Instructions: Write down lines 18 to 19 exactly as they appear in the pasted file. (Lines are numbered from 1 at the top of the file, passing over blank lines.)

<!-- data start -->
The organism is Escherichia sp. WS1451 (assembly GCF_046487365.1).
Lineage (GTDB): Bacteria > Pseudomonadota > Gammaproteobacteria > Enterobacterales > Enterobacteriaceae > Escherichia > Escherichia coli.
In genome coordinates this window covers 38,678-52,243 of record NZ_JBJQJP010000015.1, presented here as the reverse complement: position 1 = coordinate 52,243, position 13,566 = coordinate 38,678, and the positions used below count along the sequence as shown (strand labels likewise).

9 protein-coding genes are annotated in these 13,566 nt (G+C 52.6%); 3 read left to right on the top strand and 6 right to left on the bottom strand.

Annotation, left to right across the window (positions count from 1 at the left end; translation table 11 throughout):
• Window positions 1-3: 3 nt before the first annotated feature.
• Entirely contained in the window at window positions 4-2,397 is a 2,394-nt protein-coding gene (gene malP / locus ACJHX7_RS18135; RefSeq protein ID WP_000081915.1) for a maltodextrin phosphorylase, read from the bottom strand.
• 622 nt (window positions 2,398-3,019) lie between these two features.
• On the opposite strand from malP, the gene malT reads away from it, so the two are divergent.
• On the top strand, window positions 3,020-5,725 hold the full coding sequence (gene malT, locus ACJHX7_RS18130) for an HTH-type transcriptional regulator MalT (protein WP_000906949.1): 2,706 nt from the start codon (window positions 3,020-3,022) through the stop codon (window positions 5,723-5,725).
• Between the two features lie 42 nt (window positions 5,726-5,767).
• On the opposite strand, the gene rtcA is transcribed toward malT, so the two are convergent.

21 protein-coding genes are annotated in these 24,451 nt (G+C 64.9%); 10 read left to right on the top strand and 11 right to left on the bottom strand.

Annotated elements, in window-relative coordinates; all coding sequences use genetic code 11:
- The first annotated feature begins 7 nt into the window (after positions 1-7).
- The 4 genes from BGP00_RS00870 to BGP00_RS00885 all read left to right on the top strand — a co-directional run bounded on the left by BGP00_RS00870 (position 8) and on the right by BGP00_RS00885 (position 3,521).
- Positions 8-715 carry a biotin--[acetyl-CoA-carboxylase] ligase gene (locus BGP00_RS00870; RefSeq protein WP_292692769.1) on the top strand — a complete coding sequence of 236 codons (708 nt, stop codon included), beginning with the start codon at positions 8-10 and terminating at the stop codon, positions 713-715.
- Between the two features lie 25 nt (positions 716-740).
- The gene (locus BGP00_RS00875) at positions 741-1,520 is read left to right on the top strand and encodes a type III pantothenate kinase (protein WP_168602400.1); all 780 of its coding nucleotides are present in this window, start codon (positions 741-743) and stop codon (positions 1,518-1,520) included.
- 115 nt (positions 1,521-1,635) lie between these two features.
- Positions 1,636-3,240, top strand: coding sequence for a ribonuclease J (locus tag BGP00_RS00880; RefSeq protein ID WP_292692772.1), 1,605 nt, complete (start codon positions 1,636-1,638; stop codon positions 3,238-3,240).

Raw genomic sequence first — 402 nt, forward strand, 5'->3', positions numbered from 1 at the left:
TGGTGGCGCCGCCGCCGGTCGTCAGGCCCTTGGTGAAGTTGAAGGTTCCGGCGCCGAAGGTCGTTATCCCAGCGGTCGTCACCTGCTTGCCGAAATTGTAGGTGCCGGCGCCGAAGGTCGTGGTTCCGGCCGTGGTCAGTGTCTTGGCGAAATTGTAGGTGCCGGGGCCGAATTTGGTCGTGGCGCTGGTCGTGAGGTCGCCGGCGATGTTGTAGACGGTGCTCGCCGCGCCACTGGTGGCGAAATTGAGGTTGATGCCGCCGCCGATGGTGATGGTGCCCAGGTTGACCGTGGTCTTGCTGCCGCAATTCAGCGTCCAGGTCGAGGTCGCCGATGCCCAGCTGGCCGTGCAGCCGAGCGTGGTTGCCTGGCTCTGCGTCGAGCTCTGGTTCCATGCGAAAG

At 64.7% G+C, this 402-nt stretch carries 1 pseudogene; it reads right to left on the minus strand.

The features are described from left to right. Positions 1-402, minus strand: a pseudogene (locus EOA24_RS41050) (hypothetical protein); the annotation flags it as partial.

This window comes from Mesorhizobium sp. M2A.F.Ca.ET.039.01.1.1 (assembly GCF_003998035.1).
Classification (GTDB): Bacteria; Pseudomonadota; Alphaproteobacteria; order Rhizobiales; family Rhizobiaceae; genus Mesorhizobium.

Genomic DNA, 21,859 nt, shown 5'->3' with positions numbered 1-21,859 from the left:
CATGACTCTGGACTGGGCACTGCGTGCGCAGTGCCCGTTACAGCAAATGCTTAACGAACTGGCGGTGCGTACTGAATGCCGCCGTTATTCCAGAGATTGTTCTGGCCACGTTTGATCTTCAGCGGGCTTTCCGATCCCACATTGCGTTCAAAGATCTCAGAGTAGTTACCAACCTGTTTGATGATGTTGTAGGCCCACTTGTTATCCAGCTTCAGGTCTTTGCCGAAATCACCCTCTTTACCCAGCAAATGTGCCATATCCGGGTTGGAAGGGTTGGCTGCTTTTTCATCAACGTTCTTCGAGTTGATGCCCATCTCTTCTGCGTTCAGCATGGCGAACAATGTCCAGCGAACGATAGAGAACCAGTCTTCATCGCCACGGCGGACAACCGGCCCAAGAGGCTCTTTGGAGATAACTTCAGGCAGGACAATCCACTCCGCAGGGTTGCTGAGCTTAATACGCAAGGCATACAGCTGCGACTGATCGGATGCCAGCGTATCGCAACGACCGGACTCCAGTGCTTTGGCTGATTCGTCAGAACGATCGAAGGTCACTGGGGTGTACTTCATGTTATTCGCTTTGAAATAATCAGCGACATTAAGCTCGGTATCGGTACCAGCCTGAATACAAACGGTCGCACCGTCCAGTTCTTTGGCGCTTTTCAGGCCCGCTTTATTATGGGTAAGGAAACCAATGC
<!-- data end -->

- Between the two features lie 25 nt (positions 716-740).
- The gene (locus BGP00_RS00875) at positions 741-1,520 is read left to right on the top strand and encodes a type III pantothenate kinase (protein WP_168602400.1); all 780 of its coding nucleotides are present in this window, start codon (positions 741-743) and stop codon (positions 1,518-1,520) included.